Edward Fredkin, MIT professor and Project MAC luminary, dies at 88

Edward Fredkin, MIT Professor and former Director of Project MAC.

Edward Fredkin, MIT Professor and former Director of Project MAC, died on June 13. The computer science innovator was 88 years old.

Considered a luminary by his peers, Fredkin was multi-faceted: a fighter pilot, an entrepreneur, and eventually a trailblazer in cellular automata, digital physics, and artificial intelligence. He worked as a computer programmer at Lincoln Laboratory and later as a professor in the Department of Electrical Engineering, later renamed the Department of Electrical Engineering and Computer Science (EECS). He began at Caltech and later held academic positions at Carnegie Mellon University and Boston University.

One of the early computer programmers, Fredkin served as director of Project MAC from 1971 to 1974, spearheading efforts to develop and improve computer time-sharing systems. The late professor teamed up with CSAIL professor emeritus Jack Dennis to enhance how multiple users could share a computing resource at the same time, a project originally initiated by MIT professor Fernando Corbató in 1961.

Fredkin developed the Trie data structure, which stores strings within a data set in an associative array, organizing in a tree-like format. For example, if a user wanted to find the key “g,” they would then notice the keys “ge” and “gi” as branches of the Trie. This allows users to locate specific data, improving the retrieval process. 

"Ed Fredkin was a creative genius,” says Gerald Jay Sussman ’68, PhD ’73, the Panasonic Professor of Electrical Engineering. “He had more new ideas each day than most people have in a month. I would often walk into his office when I was stuck and he would immediately spout some ideas for me to think about. Most of the ideas were not good ones, but I could come in the next day and get some new ones. And some of his ideas were spectacularly good.”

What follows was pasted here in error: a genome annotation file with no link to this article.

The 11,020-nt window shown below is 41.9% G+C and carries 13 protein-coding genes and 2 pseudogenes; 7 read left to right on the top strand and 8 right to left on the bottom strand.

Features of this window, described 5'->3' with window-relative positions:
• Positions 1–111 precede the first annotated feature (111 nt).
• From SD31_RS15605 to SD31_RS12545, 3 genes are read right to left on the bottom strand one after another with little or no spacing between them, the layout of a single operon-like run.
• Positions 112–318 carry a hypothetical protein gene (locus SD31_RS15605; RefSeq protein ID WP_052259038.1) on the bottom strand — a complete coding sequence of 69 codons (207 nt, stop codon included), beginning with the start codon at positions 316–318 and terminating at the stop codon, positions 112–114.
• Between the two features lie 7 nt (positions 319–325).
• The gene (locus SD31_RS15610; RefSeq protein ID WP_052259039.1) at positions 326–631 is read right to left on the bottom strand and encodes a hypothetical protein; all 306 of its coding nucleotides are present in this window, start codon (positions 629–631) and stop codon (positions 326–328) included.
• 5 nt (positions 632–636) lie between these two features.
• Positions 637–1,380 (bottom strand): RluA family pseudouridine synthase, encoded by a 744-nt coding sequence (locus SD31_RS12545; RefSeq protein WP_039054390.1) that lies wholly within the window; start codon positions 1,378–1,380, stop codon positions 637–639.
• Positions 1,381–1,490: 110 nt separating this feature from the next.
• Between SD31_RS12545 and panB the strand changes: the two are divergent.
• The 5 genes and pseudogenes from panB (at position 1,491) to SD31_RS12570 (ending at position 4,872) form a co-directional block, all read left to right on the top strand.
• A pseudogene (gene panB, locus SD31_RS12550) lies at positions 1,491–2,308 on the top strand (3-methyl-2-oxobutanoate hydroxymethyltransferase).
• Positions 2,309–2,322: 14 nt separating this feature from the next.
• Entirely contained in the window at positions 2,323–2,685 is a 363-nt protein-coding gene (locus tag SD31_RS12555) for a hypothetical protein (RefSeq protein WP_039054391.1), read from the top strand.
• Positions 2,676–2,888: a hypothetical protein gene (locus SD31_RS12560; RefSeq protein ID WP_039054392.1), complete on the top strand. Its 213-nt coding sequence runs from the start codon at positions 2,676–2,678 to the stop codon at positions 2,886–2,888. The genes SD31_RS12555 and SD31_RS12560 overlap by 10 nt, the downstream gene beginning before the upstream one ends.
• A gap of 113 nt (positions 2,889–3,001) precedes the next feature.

Fredkin also designed the Fredkin gate, a computational circuit that swaps the final two bits of a data set if the first bit is one. The work is a commonly used conservative logic gate in reversible computing, a field where Fredkin is considered a key contributor. He asserted that much like how the laws of physics are reversible, so too are computations, containing the same information when operating backward. Moreover, Fredkin proposed that the universe could be viewed as an expansive computational system, which led him to become an early innovator in the field of digital physics.

His work has been a cornerstone in reversible computing, artificial intelligence, and complex systems, with his contributions to computer science earning him the Dickson Prize in Science in 1984. He was also an IT consultant to large companies such as IBM, Digital, and Motorola while serving as a CEO and being on the board of directors of other corporations. Fredkin founded organizations like Digital Equipment Computer Users' Society (DECUS) and Information International, Inc.
Beyond his innovations and accolades, Fredkin is remembered for his unyielding spirit to explore the unknown. He demonstrated an innate ability to view the world through a different lens and to ask daring questions. His peers, such as Sussman, view his mentorship as a treasure.

Fredkin is survived by his wife, Joycelin, as well as their son, Richard, and his children. The family plans to celebrate his life in October.